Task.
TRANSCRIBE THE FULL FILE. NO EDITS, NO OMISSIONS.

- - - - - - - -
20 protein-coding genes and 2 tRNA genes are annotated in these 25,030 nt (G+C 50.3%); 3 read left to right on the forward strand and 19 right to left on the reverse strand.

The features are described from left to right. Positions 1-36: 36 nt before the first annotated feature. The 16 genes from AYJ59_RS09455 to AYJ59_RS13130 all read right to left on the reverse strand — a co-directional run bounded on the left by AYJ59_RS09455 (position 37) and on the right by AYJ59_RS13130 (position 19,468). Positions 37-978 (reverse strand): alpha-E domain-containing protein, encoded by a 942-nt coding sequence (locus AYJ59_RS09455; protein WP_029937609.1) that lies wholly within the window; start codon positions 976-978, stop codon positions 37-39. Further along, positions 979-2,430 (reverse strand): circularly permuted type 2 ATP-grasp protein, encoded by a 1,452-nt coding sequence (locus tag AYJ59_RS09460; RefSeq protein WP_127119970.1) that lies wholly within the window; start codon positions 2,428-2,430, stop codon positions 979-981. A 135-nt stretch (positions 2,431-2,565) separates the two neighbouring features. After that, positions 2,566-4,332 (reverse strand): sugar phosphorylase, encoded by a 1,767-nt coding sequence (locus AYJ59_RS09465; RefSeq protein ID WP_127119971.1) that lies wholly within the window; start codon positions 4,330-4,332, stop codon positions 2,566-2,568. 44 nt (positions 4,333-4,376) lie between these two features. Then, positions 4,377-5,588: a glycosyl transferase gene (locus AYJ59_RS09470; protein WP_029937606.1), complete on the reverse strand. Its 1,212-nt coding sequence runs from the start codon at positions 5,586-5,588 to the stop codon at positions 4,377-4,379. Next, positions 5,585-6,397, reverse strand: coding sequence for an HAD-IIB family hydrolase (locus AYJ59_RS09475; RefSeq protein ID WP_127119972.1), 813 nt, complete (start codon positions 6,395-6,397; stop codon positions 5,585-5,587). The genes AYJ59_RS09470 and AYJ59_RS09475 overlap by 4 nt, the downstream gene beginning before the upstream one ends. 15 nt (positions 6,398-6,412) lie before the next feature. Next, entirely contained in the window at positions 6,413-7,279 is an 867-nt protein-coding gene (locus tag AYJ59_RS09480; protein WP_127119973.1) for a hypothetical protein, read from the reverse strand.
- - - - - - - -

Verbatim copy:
20 protein-coding genes and 2 tRNA genes are annotated in these 25,030 nt (G+C 50.3%); 3 read left to right on the forward strand and 19 right to left on the reverse strand.

The features are described from left to right. Positions 1-36: 36 nt before the first annotated feature. The 16 genes from AYJ59_RS09455 to AYJ59_RS13130 all read right to left on the reverse strand — a co-directional run bounded on the left by AYJ59_RS09455 (position 37) and on the right by AYJ59_RS13130 (position 19,468). Positions 37-978 (reverse strand): alpha-E domain-containing protein, encoded by a 942-nt coding sequence (locus AYJ59_RS09455; protein WP_029937609.1) that lies wholly within the window; start codon positions 976-978, stop codon positions 37-39. Further along, positions 979-2,430 (reverse strand): circularly permuted type 2 ATP-grasp protein, encoded by a 1,452-nt coding sequence (locus tag AYJ59_RS09460; RefSeq protein WP_127119970.1) that lies wholly within the window; start codon positions 2,428-2,430, stop codon positions 979-981. A 135-nt stretch (positions 2,431-2,565) separates the two neighbouring features. After that, positions 2,566-4,332 (reverse strand): sugar phosphorylase, encoded by a 1,767-nt coding sequence (locus AYJ59_RS09465; RefSeq protein ID WP_127119971.1) that lies wholly within the window; start codon positions 4,330-4,332, stop codon positions 2,566-2,568. 44 nt (positions 4,333-4,376) lie between these two features. Then, positions 4,377-5,588: a glycosyl transferase gene (locus AYJ59_RS09470; protein WP_029937606.1), complete on the reverse strand. Its 1,212-nt coding sequence runs from the start codon at positions 5,586-5,588 to the stop codon at positions 4,377-4,379. Next, positions 5,585-6,397, reverse strand: coding sequence for an HAD-IIB family hydrolase (locus AYJ59_RS09475; RefSeq protein ID WP_127119972.1), 813 nt, complete (start codon positions 6,395-6,397; stop codon positions 5,585-5,587). The genes AYJ59_RS09470 and AYJ59_RS09475 overlap by 4 nt, the downstream gene beginning before the upstream one ends. 15 nt (positions 6,398-6,412) lie before the next feature. Next, entirely contained in the window at positions 6,413-7,279 is an 867-nt protein-coding gene (locus tag AYJ59_RS09480; protein WP_127119973.1) for a hypothetical protein, read from the reverse strand.